The common populist phrase ‘if you do the crime, you should do the time’ suggests that those who commit criminal offences should be caught and prosecuted – regardless of how trivial or outdated the offence may be, or how futile or costly it is to put this ‘zero tolerance’ approach into practice.
An example of an offence which many consider unjustifiably costly and futile to prosecute is the crime of drug possession – whereby ‘zero tolerance’ policing has done nothing to deter would-be offenders, has cost billions of dollars to enforce, and has led to a range of other socially undesirable consequences, including the stigmatisation of drug users, the reluctance of those whose use detrimentally affects their lives to seek medical help and a thriving black market with all the associated violence and health risks – including the dangers of low-grade drugs that contain potentially deadly fillers.
But what are the most frequently detected crimes in Australia?
And which offences tend to go unreported and undetected?
The most frequently detected offences
National statistics suggest that the most frequently detected offence-types in the year 2016/17 were:
- Drug offences – 81,160
- Acts intended to cause injury – 78,421
- Theft – 78,093
- Public order offences – 61,198
This does not necessarily mean that these are the most common offences committed, just that they are the most frequently detected. In fact, there is research to suggest that certain driving offences such as drink driving or negligent driving (eg failing to keep a proper lookout for pedestrians or other motorists) may be more common that all of those above, but they are less likely to be detected.
A factor in detection rates is also that many assault offences – which come under acts intended to cause injury – are committed in view of the public; a situation where police are most likely to be called.
A factor relating to the detection of drug offences is the pro-active detection policy of police; which is signified by the heavy presence of police and drug detection dogs at music festivals and other venues.
So as statistics can be skewed by a range of factors, the statistics on detection should not be equated with prevalence of offending.
Many types of crime go unreported to police which makes it difficult to estimate their prevalence or to identify perpetrators.
There are many reasons why someone may not want to report a crime to police including a belief that they won’t be taken seriously, a reluctance to dob in a friend or relative or concerns about re-victimisation either by the criminal justice system itself.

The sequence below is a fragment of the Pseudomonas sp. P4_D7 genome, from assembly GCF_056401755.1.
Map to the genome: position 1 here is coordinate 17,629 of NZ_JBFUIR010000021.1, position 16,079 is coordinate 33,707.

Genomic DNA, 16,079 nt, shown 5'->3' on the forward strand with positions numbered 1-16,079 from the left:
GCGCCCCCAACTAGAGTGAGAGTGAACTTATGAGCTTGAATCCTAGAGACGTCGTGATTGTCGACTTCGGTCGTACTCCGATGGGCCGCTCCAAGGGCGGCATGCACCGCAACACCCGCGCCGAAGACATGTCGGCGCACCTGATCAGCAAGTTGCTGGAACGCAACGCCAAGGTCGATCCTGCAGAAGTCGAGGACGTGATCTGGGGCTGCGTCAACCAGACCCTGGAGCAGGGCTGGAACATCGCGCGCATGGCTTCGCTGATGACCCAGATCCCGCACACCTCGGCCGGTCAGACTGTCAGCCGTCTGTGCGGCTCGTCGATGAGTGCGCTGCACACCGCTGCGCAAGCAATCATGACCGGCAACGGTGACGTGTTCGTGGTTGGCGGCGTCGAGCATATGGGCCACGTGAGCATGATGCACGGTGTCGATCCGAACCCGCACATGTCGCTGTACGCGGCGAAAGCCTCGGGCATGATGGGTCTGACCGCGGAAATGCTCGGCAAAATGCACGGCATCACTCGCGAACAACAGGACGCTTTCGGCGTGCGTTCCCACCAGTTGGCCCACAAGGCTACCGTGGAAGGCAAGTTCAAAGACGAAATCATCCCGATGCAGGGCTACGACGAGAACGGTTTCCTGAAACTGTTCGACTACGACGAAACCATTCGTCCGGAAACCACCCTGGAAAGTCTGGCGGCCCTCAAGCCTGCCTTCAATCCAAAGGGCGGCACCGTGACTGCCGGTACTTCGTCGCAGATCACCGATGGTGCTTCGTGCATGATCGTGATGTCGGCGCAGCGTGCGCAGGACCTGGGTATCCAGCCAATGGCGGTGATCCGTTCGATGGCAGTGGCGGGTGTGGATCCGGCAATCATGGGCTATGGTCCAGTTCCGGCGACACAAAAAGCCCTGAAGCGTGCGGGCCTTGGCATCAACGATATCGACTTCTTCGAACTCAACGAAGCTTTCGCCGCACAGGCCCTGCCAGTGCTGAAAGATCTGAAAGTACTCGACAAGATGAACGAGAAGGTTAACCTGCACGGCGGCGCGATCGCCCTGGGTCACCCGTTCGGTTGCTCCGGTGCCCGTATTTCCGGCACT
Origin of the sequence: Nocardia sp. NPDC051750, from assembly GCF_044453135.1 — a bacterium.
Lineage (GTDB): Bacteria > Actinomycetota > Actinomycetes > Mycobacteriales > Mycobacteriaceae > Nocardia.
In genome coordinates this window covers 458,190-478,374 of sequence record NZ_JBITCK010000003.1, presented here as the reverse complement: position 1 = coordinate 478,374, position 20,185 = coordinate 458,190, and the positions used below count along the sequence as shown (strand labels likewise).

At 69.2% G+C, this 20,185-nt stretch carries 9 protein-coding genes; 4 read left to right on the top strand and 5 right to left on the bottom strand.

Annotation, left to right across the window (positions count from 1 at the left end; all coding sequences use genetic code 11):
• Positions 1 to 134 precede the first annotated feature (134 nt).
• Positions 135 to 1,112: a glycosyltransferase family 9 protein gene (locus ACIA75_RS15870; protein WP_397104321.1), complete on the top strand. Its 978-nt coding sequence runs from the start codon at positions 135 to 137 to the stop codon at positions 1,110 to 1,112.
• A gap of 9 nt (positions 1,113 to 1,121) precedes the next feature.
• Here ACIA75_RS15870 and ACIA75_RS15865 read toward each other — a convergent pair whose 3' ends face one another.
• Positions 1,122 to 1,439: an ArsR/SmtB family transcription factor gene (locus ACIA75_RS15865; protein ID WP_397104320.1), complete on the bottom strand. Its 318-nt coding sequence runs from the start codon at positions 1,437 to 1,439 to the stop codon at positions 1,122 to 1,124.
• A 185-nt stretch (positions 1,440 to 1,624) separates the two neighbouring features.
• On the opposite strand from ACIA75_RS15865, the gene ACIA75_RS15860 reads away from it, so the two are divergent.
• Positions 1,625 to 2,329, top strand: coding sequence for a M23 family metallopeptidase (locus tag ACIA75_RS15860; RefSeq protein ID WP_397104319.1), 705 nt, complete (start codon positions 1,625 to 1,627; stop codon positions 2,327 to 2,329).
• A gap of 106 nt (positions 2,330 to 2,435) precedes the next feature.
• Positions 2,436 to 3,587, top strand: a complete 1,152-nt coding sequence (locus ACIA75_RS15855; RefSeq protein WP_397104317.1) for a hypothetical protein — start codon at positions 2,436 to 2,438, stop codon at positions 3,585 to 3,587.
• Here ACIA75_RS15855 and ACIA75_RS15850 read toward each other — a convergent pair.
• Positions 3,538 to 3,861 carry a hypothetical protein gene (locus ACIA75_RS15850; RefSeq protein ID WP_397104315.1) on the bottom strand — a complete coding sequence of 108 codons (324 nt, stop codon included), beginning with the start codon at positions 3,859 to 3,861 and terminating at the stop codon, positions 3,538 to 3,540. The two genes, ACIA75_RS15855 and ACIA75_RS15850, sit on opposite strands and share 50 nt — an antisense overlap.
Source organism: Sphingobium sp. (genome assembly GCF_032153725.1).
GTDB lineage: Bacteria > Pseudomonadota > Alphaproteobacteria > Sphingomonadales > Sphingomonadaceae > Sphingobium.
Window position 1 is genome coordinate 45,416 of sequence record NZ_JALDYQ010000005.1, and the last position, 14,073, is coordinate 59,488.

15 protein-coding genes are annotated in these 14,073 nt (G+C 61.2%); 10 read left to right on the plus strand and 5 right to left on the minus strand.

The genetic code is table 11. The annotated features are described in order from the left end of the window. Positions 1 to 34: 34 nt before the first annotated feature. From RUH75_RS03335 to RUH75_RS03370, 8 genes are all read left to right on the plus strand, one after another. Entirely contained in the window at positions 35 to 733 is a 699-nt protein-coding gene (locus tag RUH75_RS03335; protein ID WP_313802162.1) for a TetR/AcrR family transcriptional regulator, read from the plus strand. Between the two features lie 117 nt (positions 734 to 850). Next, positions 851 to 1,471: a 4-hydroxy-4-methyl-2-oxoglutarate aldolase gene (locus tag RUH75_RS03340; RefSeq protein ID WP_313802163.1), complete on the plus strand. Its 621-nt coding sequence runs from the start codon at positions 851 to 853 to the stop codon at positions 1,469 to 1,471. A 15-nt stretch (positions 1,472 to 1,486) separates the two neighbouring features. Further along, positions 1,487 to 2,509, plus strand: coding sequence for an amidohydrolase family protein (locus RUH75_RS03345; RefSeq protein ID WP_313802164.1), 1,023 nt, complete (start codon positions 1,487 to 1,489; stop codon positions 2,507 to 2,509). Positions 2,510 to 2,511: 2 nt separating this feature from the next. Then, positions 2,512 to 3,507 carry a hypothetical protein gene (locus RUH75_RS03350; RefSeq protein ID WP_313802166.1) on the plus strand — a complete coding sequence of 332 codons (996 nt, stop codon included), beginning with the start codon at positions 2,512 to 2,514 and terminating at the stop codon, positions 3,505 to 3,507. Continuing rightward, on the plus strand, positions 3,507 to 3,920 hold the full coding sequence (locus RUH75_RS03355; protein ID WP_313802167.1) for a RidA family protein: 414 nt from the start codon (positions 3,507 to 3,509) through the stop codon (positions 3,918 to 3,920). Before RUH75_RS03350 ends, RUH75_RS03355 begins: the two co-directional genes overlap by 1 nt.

Victimisation surveys attempt to bridge the gap between reported crime and the actual rate in the community. These surveys find that the rate under-reporting depends a lot of the type of crime committed.
Whilst 90% of motor vehicle thefts are reported to police, only 39% of sexual assaults are reported.
Under-reporting of sexual assault has been well documented globally. The reasons for under-reporting differ between surveys but include wishing to deal with matters privately, feelings of shame and embarrassment and fear of not being believed by police.
Some advocates point to low rates of convictions as being a cause of reluctance by sexual assault victims. In Australia, only 1 in 6 reports to police of rape and less than 1 in 7 reports of incest or sexual penetration of a child result in prosecution.
Other offences with low detection rates
Physical assaults have notably low reporting rates, with only about half of such incidents being reported to police, usually because the victims view the crime as trivial or not worth reporting.
Domestic violence is noted as being one of the most underreported categories of crime globally. Domestic violence under-reporting is driven by a number of complex factors from financial or familial dependence to normalisation of violence and self-blaming.
Moreover, vulnerable communities such as Aboriginal and Torres Strait Islander people, as well as sex workers, are known to under report crimes due to a general distrust of police and the criminal justice system.
Even when crimes are detected by, or reported to police, identifying offenders can be difficult if certain barriers to investigation exist.
There are no independent national statistics on the number of unsolved crimes in Australia. But, generally, the data indicates that a large number of reported crimes go unsolved, particularly property crime and theft.
A lack of (cooperative) eye-witnesses or CCTV footage of a crime, very little physical evidence and little connection between perpetrator and victim are all common factors likely to mean a crime goes unsolved.
An analysis of ‘solvability factors’ for homicide in Australia undertaken in 2001 found that unsolved homicides were more likely to involve a single victim, to have involved the use of a firearm and to have occurred in a non-residential area.
Police factors in unsolved homicides included failures by police to rapidly secure a crime scene and a lack ample resources devoted to the investigation.
Generally, crimes committed between strangers are difficult to solve, particularly if there is no clear motive that can narrow down potential suspects.
Finally, perpetrators that have no prior criminal record are less likely to come to the attention of investigators making it less likely for them to be identified.
So, not all crimes are equal when it comes to being caught.
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Jarryd Bartle practised as a criminal defence lawyer before moving on to specialist consultancy. He has written for several publications including The Guardian, VICE and The Conversation, covering a range of criminal justice-related topics.